Sneakers and beard oil: Luxury retailer Harry Rosen's bespoke fix for pandemic woes | iNFOnews | Thompson-Okanagan's News Source

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Sneakers and beard oil: Luxury retailer Harry Rosen's bespoke fix for pandemic woes

Ian Rosen is shown in Harry Rosen's Toronto's flagship store in a Sept. 8, 2020 handout photo. Ian Rosen, the company's executive vice-president of digital and strategy and grandson of the retailer’s eponymous founder, says the pandemic has accelerated the luxury retailer's expansion into casual wear and the new category of grooming and personal care products. THE CANADIAN PRESS/HO-Kyle Wilson MANDATORY CREDIT
May 23, 2021 - 7:00 AM

At one point during the pandemic, luxury menswear retailer Harry Rosen Inc. – purveyor of some of the world’s top designer labels – couldn’t keep a tracksuit in stock.

The store known for dressing Canada’s most prominent elite in tailored suits saw that same clientele reaching for – or clicking on – its athletic wear and sneakers.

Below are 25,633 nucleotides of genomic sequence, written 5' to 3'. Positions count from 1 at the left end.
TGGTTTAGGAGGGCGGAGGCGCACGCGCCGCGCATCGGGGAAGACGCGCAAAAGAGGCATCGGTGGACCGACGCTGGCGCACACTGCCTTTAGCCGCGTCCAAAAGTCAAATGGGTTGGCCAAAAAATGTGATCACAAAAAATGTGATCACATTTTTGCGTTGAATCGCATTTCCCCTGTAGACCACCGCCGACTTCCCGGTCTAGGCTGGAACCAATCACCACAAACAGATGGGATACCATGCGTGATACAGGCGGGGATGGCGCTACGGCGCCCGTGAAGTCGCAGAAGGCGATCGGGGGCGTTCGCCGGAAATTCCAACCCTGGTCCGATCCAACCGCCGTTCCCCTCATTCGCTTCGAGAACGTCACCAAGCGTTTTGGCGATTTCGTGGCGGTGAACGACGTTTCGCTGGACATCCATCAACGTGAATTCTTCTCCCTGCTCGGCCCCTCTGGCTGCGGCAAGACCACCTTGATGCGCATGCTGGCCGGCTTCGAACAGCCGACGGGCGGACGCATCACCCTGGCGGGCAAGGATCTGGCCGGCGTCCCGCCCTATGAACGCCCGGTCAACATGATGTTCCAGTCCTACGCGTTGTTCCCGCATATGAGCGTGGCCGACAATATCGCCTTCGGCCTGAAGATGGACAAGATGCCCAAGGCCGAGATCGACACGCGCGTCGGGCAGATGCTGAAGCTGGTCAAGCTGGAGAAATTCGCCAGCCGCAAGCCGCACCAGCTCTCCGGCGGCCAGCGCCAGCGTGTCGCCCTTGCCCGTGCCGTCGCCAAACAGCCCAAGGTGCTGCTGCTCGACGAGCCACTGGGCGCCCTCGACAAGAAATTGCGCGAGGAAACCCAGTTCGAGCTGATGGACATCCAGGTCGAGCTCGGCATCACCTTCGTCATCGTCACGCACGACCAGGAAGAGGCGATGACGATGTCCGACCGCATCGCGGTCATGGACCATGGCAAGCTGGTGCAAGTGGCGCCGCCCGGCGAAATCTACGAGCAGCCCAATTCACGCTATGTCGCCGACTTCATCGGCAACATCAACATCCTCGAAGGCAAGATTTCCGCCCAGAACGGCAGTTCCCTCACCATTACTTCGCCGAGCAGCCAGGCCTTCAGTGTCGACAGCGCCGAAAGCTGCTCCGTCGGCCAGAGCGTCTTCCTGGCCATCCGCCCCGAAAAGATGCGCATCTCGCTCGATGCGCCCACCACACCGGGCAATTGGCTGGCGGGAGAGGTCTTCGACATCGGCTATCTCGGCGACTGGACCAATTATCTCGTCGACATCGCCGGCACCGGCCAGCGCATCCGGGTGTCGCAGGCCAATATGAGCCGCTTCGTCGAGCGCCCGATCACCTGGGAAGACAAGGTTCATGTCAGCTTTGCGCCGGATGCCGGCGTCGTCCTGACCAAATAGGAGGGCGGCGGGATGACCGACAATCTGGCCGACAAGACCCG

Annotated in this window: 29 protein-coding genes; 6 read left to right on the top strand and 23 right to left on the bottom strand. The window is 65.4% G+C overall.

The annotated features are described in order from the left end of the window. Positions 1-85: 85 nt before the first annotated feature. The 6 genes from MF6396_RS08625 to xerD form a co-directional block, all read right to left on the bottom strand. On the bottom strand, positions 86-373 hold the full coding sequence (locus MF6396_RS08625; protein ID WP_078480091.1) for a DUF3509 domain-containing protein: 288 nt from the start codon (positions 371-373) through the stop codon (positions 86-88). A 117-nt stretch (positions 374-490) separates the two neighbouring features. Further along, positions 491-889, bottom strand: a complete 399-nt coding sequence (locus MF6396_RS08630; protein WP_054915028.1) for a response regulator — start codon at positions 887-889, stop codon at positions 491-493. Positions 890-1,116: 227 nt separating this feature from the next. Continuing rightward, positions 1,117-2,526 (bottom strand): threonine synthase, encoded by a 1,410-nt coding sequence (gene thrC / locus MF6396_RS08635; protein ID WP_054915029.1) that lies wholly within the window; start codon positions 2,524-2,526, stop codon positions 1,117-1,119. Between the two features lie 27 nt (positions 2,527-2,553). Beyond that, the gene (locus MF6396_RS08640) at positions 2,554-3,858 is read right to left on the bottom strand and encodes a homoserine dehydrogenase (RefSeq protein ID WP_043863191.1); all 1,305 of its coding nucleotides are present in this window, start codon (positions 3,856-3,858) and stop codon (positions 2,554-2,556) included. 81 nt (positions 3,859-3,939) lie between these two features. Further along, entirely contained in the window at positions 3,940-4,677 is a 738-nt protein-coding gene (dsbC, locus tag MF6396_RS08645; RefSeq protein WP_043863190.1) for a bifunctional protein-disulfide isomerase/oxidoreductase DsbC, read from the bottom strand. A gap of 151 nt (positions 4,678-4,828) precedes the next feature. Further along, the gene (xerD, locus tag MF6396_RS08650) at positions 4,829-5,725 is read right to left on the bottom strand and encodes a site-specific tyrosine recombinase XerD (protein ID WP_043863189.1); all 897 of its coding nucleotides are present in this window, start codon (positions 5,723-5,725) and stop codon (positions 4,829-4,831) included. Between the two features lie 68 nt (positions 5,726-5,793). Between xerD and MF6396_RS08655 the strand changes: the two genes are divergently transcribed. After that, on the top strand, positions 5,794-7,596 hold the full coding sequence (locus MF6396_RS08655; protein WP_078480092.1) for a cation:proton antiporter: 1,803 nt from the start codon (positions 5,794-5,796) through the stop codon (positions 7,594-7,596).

“Harry Rosen is not just about suits,” says Ian Rosen, executive vice-president of digital and strategy and grandson of the retailer’s eponymous founder.

“It's about helping men feel and do their best no matter if it's in their personal or professional lives.”

That focus has led the company to expand its casual wear collection and break into a new category — grooming — all while completely rebuilding its digital experience.

It hasn’t been easy.

Harry Rosen wasn’t immune to pandemic restrictions that curtailed office work and social events over the past year – measures that sent iconic menswear retailers like Brooks Brothers and Tailored Brands, the parent company of Moores Clothing, into bankruptcy proceedings.

“It's been a really tough time for our industry,” Rosen says. “There have been a lot of demand shocks and a lot of supply shocks that we've had to work through as a company.”

But the retailer, which started as a small made-to-measure men’s clothier in Toronto’s Cabbagetown neighbourhood in 1954, hasn’t just survived the apparel industry crash.

It has hit the gas pedal and sped up plans it already had in place.